Elaine's cookies

Posted in Random thoughts at 3:35 pm by ducky

Elaine’s Cookies

If I recall correctly, the “Elaine” is Elaine Donotov, who lived down the street from us when I was just a wee child. She probably doesn’t remember me, and might not even remember my mom… but these are the best cookies in the whole world. This recipe makes a ton of really really dangerous cookies.

P.S. Apologies for the American measurement units. It’s how I got the recipe…

Melt together:

  • 1 pound butter or margarine
  • 1 pound brown sugar (which I have listed as about 2 1/3 cups brown sugar, but that doesn’t “feel” right to me)

Let the butter-stuff cool for a bit. While it is cooling, beat together

  • 3 eggs
  • 2 tablespoons vanilla

Get the dry-stuff measured out into a very big bowl and mix it all up.

  • 6 cups rolled oats
  • 1 cup wheat germ
  • 1.5 cups flour
  • 1 cup milk powder
  • 1.5 teaspoons baking soda

By the time you mix the egg-stuff together and then mix the dry-stuff together (not with each other!), the butter-stuff should have cooled down at least a little.

Mix the egg-stuff with the butter-stuff. NOTE! If you put the egg-stuff in too-hot butter-stuff, the eggs will curdle. (I found on the web that eggs curdle at about 180 degrees Fahrenheit.) You need to either let the butter-stuff cool way down or mix the butter-stuff slowly into the egg-stuff. Take a very small quantity of butter-stuff and drizzle it into the egg-stuff, stirring madly. Repeat, repeat, repeat, until the egg-stuff is very diluted with the butter-stuff. At some point when you get bored, you can decide it’s diluted enough, and dump this mixture into the butter-stuff and mix it in.

Dump all the egg-butter-stuff into the dry-stuff. Toss the egg-butter-stuff pot into the sink, you’re done with it.

Wash your hands, they are about to get dirty.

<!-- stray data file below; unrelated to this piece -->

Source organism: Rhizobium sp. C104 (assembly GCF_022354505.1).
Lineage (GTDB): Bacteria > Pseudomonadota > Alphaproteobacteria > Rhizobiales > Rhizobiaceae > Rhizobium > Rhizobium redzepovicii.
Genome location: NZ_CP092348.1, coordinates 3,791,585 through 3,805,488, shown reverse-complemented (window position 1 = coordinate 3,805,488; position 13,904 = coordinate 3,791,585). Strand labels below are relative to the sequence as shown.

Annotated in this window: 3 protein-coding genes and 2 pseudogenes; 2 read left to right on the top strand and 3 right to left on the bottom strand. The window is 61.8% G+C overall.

Go mix the egg-butter-stuff with the dry-stuff. It will feel like it’s more liquid and sticky than it ought to be. Don’t panic. Mix it all up as best you can, a little more, and then go wash your hands again. Get all the egg-butter-stuff off of your hands.

Now, magically, when you stick your hands in the batter again, the batter won’t stick to your hands nearly as badly. I’m not quite sure how this magic happens, but it does.  (Maybe because the butter-stuff has cooled down?  Maybe because the dry-stuff absorbed some butter-stuff?) Oh sure, you can make the batter stick to your hands, but it’s not nearly as bad as you feared about five minutes ago.

At this point, you could put walnut-sized drops of dough on a cookie sheet and bake them. However, this recipe makes a lot of cookies, and if you eat all those yourself today, you will need to buy new trousers. And if you bake them all, you will eat a good fraction of them. So instead, wash your hands again and tear out about ten pieces of wax paper about 20-30 cm wide.

Roll “logs” of cookie dough between your hands. I like to make the logs about 2-3 cm in diameter, and slightly shorter than the wax paper. You might need to make two half-logs and join them together. That’s okay, they will live.

When they are all snug in the wax paper, toss them in the freezer and take out as needed.

Cut the logs into slices about .5 cm thick, pop them onto cookie sheets, and cook them at some temperature until they are done.

I hear you complaining that that isn’t very precise. It isn’t, sorry. I don’t have written down what to use, and the oven that we just cooked them in is kind of flakey… so I’m not sure. Just try something and pay close attention the first time. I think I cooked these at something around 325 degrees Fahrenheit for around twenty minutes, but I’m not completely sure about that.

Comments are closed.